one has chosen forever
to live in the black crater
of having chosen to live in the black crater
Here, the reframing enlarges, confines and confuses all at the same time, which is of course what powerful feelings do.
The self-consciousness of Zapruder's voice, a voice that is one of the most distinct in contemporary poetry, is further distinguished in Come On All You Ghosts by his choices of modifiers, his unusual syntax, and the preponderance of references, both satirical and earnest, to life as a mission. Zapruder is particularly fond of banal, unspectacular, and traditionally unpoetic modifiers, such as "totally" and "basically." Such beige diction, interestingly enough, makes the reader more aware of the poet's self-conscious selection of words, and functions as another way of reframing the work. And many of his nouns and adjectives accrete two or three, or even at times four or more modifiers. Open to any poem in the collection and you find phrases like "basically happy," "necessary beautiful ways," and "the absolute worst pure center." The most successful of these phrases surprise with their unusual juxtapositions ("worst" next to "pure") or implied critique of over-wrought poetic diction. I get the impression that if one is "basically happy," then Zapruder would argue that such a one be described as "basically happy."
Zapruder's syntax is similarly self-aware in its Yoda-like inversions and almost Germanic constructions, constructions in which the verb only at the end of the sentence or phrase its appearance makes (you get the drift). In his poem "Together Yet Also Apart," we have "Go we must in search of searching" and "inhabitants into the various churches emptied." For the sake of brevity, you must trust me that there are many more examples, each of which makes the reader slow down more than usual and consider how words join together to make meaning.
I have, as you are by now certainly aware, been foregrounding the self-consciousness of the voice in Zapruder's poems. Though the speaker in Zapruder's poem "Schwinn" states right from the beginning that he hates the phrase "inner life," the poems in Come On All You Ghosts are all about the inner life. Not only do many of his descriptions and metaphors serve to flesh out psychological states or pinpoint certain nuances of feeling and thought, they also propose the positive transformation of the inner life, difficult though it may be, as an important mission. That Zapruder on occassion satirizes the mission only accentuates those times when he speaks earnestly, as is the case at the end of "Poem (for Grace Paley)" when the speaker in the poem, which I'll venture to say is Zapruder, vows "that he will coast no more." In "Come On All You Ghosts," the last and most ambitious poem in the book, the mission is at its most overt. Like Whitman in "Song of Myself," Zapruder makes it clear that his role as a poet is to wake people up and, in his characteristically self-effacing way, to stop pretending "I do not believe / I have to say something important." Zapruder's poem shares many other similarities with "Song of Myself"—the use of anaphora, the lists of geography, the concern for authentically connecting with people—but I will leave you to find them for yourselves, and, by the way, I recommend you get a copy of Come On All You Ghosts and do find them for yourselves.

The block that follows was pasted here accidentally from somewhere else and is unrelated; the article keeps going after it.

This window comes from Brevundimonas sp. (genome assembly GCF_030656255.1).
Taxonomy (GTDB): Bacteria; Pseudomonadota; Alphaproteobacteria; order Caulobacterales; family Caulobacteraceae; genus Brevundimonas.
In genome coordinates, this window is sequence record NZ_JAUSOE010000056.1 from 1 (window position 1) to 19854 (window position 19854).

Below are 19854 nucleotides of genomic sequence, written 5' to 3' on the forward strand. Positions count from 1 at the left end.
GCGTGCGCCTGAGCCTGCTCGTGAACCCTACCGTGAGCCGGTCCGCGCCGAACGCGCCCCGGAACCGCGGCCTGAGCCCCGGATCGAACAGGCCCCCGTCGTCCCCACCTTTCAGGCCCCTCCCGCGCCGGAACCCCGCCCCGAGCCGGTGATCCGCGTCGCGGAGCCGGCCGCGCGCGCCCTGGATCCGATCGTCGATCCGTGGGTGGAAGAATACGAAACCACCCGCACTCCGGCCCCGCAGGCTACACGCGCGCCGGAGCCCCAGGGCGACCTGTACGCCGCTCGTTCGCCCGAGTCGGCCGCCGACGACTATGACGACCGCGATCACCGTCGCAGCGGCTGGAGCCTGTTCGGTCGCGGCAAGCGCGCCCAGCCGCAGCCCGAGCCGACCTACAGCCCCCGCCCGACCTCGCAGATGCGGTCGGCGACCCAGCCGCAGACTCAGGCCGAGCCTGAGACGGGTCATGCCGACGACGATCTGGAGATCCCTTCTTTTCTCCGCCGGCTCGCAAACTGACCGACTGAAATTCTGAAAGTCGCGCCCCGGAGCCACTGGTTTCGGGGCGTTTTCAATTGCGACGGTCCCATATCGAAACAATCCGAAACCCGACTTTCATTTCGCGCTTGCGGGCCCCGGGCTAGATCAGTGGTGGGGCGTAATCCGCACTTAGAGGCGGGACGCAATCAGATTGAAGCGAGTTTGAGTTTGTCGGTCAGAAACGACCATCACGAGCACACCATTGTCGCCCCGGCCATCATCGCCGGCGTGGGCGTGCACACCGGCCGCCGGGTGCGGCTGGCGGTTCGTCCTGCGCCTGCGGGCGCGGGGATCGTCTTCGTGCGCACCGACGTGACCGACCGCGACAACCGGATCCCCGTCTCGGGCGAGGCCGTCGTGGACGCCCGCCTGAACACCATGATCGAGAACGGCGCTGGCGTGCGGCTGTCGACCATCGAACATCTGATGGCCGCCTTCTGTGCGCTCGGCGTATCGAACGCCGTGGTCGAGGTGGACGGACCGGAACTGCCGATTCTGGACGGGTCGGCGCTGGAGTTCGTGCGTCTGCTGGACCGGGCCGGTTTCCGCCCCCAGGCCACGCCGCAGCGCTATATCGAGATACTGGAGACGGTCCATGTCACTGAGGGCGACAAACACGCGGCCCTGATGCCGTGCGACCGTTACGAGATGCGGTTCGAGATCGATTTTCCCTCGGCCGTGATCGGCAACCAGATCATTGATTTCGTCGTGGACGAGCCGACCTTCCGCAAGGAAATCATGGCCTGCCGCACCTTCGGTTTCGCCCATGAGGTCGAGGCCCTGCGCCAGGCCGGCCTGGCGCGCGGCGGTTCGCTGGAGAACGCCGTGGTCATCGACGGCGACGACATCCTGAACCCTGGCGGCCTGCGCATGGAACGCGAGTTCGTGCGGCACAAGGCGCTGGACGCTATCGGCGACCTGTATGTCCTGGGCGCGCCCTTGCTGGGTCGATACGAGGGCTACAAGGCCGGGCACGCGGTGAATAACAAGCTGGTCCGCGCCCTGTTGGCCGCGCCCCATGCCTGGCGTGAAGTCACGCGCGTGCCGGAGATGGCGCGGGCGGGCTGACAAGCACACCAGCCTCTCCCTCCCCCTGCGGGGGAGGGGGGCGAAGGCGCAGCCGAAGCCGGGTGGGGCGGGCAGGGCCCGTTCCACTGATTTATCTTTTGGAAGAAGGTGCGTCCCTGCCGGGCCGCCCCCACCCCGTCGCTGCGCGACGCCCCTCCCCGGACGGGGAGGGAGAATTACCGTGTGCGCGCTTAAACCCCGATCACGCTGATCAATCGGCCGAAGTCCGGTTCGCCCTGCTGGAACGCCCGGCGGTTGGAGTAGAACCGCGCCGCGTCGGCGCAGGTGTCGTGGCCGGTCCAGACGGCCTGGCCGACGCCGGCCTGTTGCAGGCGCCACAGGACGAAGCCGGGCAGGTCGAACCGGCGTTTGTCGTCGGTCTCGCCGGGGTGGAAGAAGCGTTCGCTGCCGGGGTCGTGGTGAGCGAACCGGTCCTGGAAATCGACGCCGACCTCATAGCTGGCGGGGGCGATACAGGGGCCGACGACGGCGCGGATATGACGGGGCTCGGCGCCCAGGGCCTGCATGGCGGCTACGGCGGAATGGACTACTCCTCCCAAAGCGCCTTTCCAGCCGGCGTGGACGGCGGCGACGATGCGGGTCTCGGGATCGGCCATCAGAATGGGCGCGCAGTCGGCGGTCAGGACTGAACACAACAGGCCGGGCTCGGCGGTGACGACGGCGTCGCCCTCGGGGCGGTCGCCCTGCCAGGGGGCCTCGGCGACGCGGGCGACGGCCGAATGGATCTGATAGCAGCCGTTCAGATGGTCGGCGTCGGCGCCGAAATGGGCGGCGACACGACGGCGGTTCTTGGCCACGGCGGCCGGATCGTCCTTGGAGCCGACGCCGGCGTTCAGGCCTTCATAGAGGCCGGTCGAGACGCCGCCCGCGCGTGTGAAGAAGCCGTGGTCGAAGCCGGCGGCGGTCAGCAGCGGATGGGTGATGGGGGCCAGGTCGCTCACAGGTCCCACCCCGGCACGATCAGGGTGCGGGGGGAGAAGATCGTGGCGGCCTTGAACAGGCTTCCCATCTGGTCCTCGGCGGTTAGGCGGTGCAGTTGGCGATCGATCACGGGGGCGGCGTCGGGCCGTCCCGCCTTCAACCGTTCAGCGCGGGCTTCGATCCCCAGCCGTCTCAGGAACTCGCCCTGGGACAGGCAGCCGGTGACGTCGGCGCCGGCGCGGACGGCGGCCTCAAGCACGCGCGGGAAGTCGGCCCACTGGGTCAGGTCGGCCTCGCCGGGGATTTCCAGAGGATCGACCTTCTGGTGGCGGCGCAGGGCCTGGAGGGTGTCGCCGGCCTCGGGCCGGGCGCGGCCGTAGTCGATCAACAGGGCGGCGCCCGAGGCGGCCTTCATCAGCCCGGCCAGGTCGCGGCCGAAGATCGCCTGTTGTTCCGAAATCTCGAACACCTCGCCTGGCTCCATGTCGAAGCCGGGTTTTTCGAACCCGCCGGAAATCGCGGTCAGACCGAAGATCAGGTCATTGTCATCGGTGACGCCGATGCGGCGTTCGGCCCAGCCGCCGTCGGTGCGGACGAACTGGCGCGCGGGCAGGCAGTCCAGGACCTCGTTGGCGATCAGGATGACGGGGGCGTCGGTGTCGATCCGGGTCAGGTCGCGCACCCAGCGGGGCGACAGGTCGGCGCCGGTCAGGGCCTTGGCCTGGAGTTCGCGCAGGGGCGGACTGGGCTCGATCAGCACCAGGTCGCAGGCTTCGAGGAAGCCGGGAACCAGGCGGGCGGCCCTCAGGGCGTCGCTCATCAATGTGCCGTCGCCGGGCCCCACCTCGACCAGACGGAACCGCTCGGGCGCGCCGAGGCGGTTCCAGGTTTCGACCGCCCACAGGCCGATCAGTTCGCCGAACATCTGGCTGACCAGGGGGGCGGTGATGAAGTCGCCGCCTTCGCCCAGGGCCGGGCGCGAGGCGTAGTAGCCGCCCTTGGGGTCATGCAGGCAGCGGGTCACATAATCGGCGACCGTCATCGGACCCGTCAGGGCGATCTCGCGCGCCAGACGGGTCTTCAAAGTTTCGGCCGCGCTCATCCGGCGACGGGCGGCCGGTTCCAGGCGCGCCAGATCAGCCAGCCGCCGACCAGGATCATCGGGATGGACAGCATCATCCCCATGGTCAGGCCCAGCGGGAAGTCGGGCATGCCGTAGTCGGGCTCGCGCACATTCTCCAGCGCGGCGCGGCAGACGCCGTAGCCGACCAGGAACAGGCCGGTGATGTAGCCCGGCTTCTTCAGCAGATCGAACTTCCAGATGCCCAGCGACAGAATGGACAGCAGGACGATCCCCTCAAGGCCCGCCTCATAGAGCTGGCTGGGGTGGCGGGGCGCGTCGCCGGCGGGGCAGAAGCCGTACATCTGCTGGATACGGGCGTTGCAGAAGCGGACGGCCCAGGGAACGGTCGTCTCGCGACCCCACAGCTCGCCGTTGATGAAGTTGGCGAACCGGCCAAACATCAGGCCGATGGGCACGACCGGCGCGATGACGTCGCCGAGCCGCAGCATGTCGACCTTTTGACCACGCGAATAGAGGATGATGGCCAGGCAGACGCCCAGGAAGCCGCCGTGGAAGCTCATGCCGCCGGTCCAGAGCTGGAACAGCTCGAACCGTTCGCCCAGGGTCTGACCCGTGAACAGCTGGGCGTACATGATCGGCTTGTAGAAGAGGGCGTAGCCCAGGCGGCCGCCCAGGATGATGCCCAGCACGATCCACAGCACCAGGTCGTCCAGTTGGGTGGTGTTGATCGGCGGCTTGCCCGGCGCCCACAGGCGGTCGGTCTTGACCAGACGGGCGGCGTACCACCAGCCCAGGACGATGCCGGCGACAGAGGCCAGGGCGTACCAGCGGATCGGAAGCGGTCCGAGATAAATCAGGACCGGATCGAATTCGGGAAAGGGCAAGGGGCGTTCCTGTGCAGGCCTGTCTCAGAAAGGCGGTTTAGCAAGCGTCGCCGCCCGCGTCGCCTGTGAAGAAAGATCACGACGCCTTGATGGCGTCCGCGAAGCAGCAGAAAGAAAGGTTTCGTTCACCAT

A. P. Sullivan's poems have appeared or will be appearing in Salt Hill, The Literary Review, and New York Quarterly, among other journals. He is a high school humanities teacher in Fair Oaks, California.